The presence of indigenous communities and migrants are relevant to TB control in Chiapas given its high indigenous presence and border location with Guatemala. Indigenous populations bear a disproportionately high burden of TB worldwide despite the underdiagnoses of TB in these communities [Reference Tollefson26Reference Alvarez30]. Certain indigenous populations appear to be genetically susceptible to type-2 DM, which can further increase TB risk [Reference Lara-Riegos31]. Migrants are a key affected population by TB, and the WHO has guidelines to control TB among immigrants [32, 33]. In low incidence countries, 35–70% of the TB patients are foreign-born [Reference Rendon34]. The combination of migration with DM or with indigenous origin magnifies the risk of TB [Reference Girardi35].

We conducted a cross-sectional assessment of the prevalence of the most commonly reported risk factors for TB in Chiapas using TB surveillance data collected between 2010 and 2014. These included DM, undernutrition, HIV and excess alcohol consumption. We further evaluated their association with socio-demographic factors such as immigration or indigenous presence, and with unfavourable TB treatment outcomes, including death.


Data source

We conducted a secondary data analysis on all the TB cases documented by the Ministry of Health (Secretaría de Salud) in the state of Chiapas between 2010 and 2014. Details on the data collection process in Mexico are explained elsewhere [Reference Abdelbary17]. Newly diagnosed TB patients are entered as ‘new’ to this database, and they begin the standard 6-month Directly Observed Therapy, Short course (DOTS) protocol per Mexican guidelines [36]. If a new treatment plan is initiated due to treatment failure, lost to follow-up or relapse, the same TB patient is re-entered into the database. To focus on the epidemiology of newly diagnosed TB patients and avoid duplicates, we only selected the ‘new TB episodes’. In this dataset, TB cases were confirmed by positive smears for acid-fast bacilli (AFB; 83.39%), histopathology (3%) or culture (0.31%). Patients with any form of TB outside the lungs were classified with extra-pulmonary, although some (e.g. miliary or mixed) also had pulmonary involvement. TB treatment outcomes were defined as: (i) ‘cured’ (complete treatment, no TB signs or symptoms by the end of it, and when available, at least two negative AFB smears or cultures), (ii) treatment failure (positive AFB at the end of treatment), (iii) ‘default’ (treatment interruption for ⩾30 days) or (iv) ‘death’ (from any cause during treatment).

Selection of TB cases

The initial dataset from Chiapas contained 6415 TB episodes reported between 2010 and 2014. We limited the analysis to 5508 newly diagnosed, adult TB patients (18 or older; Fig. 1). This study was reviewed and approved by The Committee for Protection of Human Subjects at the University of Texas-Houston, the research ethics committees from the Secretaría de Salud de Chiapas and El Colegio de la Frontera Sur (ECOSUR).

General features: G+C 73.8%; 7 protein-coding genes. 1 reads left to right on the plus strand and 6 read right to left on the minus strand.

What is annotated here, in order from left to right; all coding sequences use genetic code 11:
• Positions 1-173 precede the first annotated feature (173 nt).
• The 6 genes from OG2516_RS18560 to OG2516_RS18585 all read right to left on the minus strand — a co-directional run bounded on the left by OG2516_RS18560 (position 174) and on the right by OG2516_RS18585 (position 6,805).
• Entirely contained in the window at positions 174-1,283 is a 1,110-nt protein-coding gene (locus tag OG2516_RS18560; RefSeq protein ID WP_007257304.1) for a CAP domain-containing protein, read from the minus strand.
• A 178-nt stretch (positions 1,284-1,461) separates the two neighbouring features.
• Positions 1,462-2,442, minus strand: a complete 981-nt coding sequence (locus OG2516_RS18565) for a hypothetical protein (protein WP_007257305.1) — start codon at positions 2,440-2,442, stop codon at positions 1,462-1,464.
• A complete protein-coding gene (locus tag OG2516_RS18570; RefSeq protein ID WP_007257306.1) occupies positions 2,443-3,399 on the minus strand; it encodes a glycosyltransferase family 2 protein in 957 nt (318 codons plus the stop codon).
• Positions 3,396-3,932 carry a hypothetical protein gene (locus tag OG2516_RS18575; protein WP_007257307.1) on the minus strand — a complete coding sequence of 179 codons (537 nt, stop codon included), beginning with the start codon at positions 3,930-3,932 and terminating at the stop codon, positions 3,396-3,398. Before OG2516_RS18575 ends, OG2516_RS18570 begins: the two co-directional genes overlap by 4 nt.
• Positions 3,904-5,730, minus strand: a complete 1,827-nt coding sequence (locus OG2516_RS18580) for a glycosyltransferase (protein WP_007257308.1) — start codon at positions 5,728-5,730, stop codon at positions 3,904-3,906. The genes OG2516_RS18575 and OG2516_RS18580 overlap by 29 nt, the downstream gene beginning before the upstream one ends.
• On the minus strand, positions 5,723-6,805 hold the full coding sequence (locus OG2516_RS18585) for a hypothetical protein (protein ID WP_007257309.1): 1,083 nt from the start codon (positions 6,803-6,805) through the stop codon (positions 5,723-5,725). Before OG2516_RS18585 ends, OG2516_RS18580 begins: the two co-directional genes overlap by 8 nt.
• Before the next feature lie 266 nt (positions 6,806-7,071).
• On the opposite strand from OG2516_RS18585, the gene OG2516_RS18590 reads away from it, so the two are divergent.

Fig. 1. Selection of TB cases for data analysis. The initial sample consisted of 6415 records and final analysis was conducted on 5508. We first excluded TB episodes that did not meet the inclusion criteria of age (n = 496), and then excluded an additional 411 episodes that did not correspond to newly diagnosed cases (i.e. entered as treatment failure, relapse, referred or re-entry).


We collectively refer to ‘comorbidities’ as any listed concurrent diseases (e.g. DM, HIV, undernutrition), health conditions (e.g. pregnancy) or known social risk factors for TB (e.g. alcohol excess). The diagnosis of DM was based on capillary blood glucose testing (random or fasting) or self-reporting. HIV was based on two positive enzyme-linked immunosorbent assays with confirmation by Western blot. Undernutrition was defined as a binary variable based on a BMI cut-off of 18.5 kg/m2 but further stratification was not available. Excessive alcohol use was self-reported. Employment was analysed by grouping into four categories as a proxy for socio-economic status: (i) unemployed or jail inmates, (ii) agricultural work, (iii) retired or housewives and (iv) non-agricultural work or student (Table 1). The state of Chiapas is divided into 10 sanitary jurisdictions. Those bordering Guatemala include Tapachula, Comitán, Motozintla, Ocosingo and Palenque, and the non-border jurisdictions include Pichucalco, San Cristóbal de Las Casas, Tonalá, Tuxtla Gutiérrez and Villaflores. Chiapas is further divided into 122 municipalities and it is one of the Mexican states with recognised presence of indigenous people, comprising 28% of its population [37, 38]. Indigenous people are defined by the Mexican Constitution as people who are descendants from populations that inhabited Mexico before European colonisation and who still preserve their social, economic, cultural and political institutions, or part of them, and by self-adscription. As they have major presence in certain areas within the state, we categorised the municipalities of Chiapas into four groups, according to the percentage of indigenous people, as: (i) predominant, ⩾70%; (ii) moderate, 40–69.9%; (iii) low, 10–39.9% and (iv) very low, <10% of the population [38]. This classification is based on the percentage of people who speak an indigenous language as part of their preserved culture, and may be an underestimate of the proportions of people who identify themselves as indigenous, but do not speak their maternal language.

Table 1. Characteristics of TB patients in Chiapas-Mexico, 2010–2014

a Column percentages based on the total number of cases with available information for each variable.

b This category includes non-agriculture work, managerial work, students and healthcare workers.